The Pre-Colonial Exclusivity of the Alacalufes, Onas and Tehuelches Indigenous

Until the arrival of the first European settlers, the natives Alacalufes, Onas and Tehuelches they lived on what they hunted, fished and gathered from nature. Not even the settlers who nearly exterminated them were able to overcome the harsh climate and soil that made any kind of agricultural attempt impossible.

Livestock was a different case.

The current area of ​​the park was part of one of the many sheep farms that occupied those parts of Patagonia.

Torres del Paine, Dramatic Patagonia, Chile, Herd in the Pampa

A herd of sheep fills a huge patch of pampas as far as the Patagonia goes, around Torres del Paine National Park.

Almost only the settlers and some natives had had the unconscious privilege of admiring Paine and its unique panoramas.

The name of the place had, in fact, been given by a group of the last ones, the Tehuelches that the men of Fernão Magalhães called Patacões or Patacones, inspired by the predominant blue hue of its icy lakes.

The isolation was not absolute. Over time, some visitors arrived.

Lady Florence Dixie, a British Pioneer from Torres del Paine

Lady Florence Dixie, British traveller, writer, war correspondent and feminist, stood out in a group believed to have been one of the area's first tourists and, in her 1880 book, christened Paine's three towers “Cleopatra's Needles” .

Torres del Paine, Dramatic Patagonia, Chile Torres del Paine I

One of the many possible angles to the geological fulcrum of Torres del Paine National Park.

In the immediate decades, several European scientists and explorers followed until, in 1959, the national park was first established as the Lago Gray National Tourism National Park, and in 1970, under its current name.

Eight years later, UNESCO named it the World Biosphere Reserve. The fame of the place reached new proportions. Today, 150.000 visitors per year exploit it. 60% are foreigners.

We walk around the base of the Sur tower when we spot a flock of guanacos watching for the intrusion of unexpected creatures into their vast territory.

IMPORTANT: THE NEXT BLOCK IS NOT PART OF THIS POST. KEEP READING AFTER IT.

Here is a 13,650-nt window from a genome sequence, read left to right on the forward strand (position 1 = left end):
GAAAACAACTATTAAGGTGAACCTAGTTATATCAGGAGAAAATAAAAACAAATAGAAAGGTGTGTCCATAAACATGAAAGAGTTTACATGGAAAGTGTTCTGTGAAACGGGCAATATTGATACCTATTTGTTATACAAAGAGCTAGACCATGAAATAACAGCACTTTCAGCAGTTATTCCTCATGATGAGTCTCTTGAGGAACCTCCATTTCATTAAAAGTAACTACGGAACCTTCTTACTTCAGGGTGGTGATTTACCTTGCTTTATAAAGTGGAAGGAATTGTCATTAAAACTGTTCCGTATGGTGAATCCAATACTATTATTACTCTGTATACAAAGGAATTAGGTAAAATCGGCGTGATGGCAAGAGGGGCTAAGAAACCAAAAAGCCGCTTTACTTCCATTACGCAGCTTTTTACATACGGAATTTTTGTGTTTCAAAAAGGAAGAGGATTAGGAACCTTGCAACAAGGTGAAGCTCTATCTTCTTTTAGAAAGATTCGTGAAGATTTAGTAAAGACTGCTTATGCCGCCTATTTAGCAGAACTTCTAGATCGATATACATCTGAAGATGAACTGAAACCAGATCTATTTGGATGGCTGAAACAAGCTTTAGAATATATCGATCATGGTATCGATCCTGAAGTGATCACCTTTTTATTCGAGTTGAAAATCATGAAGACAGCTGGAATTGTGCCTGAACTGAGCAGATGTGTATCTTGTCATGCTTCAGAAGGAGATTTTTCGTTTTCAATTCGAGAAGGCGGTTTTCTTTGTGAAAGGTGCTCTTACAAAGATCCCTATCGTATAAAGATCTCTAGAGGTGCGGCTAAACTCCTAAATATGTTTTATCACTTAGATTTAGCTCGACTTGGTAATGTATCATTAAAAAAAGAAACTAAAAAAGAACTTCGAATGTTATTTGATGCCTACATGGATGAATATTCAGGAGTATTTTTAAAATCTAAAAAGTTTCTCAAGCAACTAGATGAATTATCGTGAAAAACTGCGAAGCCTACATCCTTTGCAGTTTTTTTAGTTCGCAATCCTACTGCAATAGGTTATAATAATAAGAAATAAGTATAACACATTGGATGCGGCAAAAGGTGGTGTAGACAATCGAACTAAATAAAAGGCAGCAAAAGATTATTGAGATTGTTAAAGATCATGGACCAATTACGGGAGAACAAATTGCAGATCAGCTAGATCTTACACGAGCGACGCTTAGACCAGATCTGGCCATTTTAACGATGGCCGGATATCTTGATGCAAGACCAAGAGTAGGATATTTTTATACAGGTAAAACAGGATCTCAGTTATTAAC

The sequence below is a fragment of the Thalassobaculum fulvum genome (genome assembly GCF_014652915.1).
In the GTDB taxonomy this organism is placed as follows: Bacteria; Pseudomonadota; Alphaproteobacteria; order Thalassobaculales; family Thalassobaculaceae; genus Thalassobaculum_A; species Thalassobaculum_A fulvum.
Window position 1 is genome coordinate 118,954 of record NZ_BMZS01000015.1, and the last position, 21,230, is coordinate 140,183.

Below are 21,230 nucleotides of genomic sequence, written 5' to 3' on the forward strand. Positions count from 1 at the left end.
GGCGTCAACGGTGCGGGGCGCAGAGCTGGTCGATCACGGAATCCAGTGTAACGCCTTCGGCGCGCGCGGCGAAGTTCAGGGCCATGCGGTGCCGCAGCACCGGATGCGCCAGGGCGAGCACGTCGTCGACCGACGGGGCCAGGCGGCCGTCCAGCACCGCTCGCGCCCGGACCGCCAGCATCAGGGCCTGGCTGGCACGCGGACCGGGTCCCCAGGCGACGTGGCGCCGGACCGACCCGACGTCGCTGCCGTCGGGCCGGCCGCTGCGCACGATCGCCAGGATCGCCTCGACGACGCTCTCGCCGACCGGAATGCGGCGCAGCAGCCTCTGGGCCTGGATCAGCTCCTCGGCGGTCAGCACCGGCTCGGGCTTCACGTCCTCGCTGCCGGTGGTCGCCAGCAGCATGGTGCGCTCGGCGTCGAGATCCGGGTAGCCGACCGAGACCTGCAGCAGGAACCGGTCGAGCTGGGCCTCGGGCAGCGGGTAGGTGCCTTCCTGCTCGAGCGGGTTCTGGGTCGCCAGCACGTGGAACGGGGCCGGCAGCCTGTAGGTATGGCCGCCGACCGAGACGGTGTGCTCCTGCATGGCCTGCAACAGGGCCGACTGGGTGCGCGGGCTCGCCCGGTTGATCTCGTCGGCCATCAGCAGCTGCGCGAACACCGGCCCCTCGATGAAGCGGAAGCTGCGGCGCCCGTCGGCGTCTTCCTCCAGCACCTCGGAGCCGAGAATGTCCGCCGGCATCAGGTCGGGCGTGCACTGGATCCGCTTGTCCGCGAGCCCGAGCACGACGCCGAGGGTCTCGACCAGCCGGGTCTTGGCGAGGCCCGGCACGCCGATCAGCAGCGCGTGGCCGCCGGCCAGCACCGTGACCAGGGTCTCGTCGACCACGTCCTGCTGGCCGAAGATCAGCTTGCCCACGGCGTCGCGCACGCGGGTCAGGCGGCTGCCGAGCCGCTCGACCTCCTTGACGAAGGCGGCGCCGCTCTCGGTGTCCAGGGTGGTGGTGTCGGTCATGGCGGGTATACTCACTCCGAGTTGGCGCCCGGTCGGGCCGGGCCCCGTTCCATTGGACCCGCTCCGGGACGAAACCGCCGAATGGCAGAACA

Torres del Paine, Dramatic Patagonia, Chile, Guanaco

A guanaco surveys the steppe around a high point on the slope.

With their keen eyesight, the camelids quickly felt the relief that they were humans and not the cougars that prey on them with great voracity, like sheep and stray foals.

Guanacos and pumas coexist in Torres del Paine with llamas, rheas, flamingos, condors and many other animal species, some of which are endemic.

Torres del Paine, Dramatic Patagonia, Chile, fox

Fox slumbers and tries to keep warm after one of the frequent rains in the Paine range.

As we walk, we notice the frigid richness of the ecosystem that welcomes them, made up of steppe, coniferous forests, rivers, lakes and glaciers.

Grey: the Blue King of the Torres del Paine Glaciers

Some of fans of the park – as the South Americans of the neighborhood prefer to call glaciers due to their tendency to channel the wind – are small and very hidden among the rocky peaks.

This is the case of Serrano.

Others are arms of the gigantic ice field in Southern Patagonia (where Argentina and Chile continue to debate their borders) and have dimensions to match.

Gray is one of these. At that time, its front remained accessible by boat across the lake of the same name.

Torres del Paine, Dramatic Patagonia, Chile, Lago Gray

The green water of Lake Nordenskjöld, one of several in Torres del Paine National Park.

We took advantage of the benefit. We didn't take long to approach him.

Pitch-black clouds cover the Quebrada de los Vientos and disperse over the increasingly agitated waters. Even so, we have a shipping order.

Shortly after we set sail, the Gray seems to grow and stir under the storm that is unfolding but which we can only enjoy, almost as if from the inside of a washing machine tub, protected by the boat's reinforced glass.

The flood ends in three stages. Halfway to the front of the glacier, the rain stops. To the delight of passengers, the sky clears. We immediately climbed onto the increasingly disputed deck.

The Majestic Front of the Gray Glacier

At a glance, we have the inaugural view of the seven kilometers across the glacier, still distant but already impressive, nestled between the cliffs of the Paine mountain range.

Torres del Paine, Dramatic Patagonia, Chile, Glacier Gray

The front of the vast Gray Glacier appears behind a slab of the Paine Mountains.

The commander gets as close as he can to the ice, in slow motion.

Gradually, we see the blueness and overwhelming dimension of that incredible phenomenon intensify and the temperature drop to minus degrees of rapid freezing.

"Now let's have absolute silence, friends, please."

Torres del Paine, Dramatic Patagonia, Chile, in front of Gray Glacier

Boat captain inside his cabin and passenger admire the Gray Glacier a short distance away.

The crew moves us back to a safe distance.

It asks passengers to stop whispering so that we could hear the crackle of the glacier and watch the crash of the next landslide.

The collapse takes time and disappoints. They decide to move on to the next issue. two of them come out in a small zodiac and capture tiny shards of ice from the lake.

Torres del Paine, Dramatic Patagonia, Chile, Pure Ice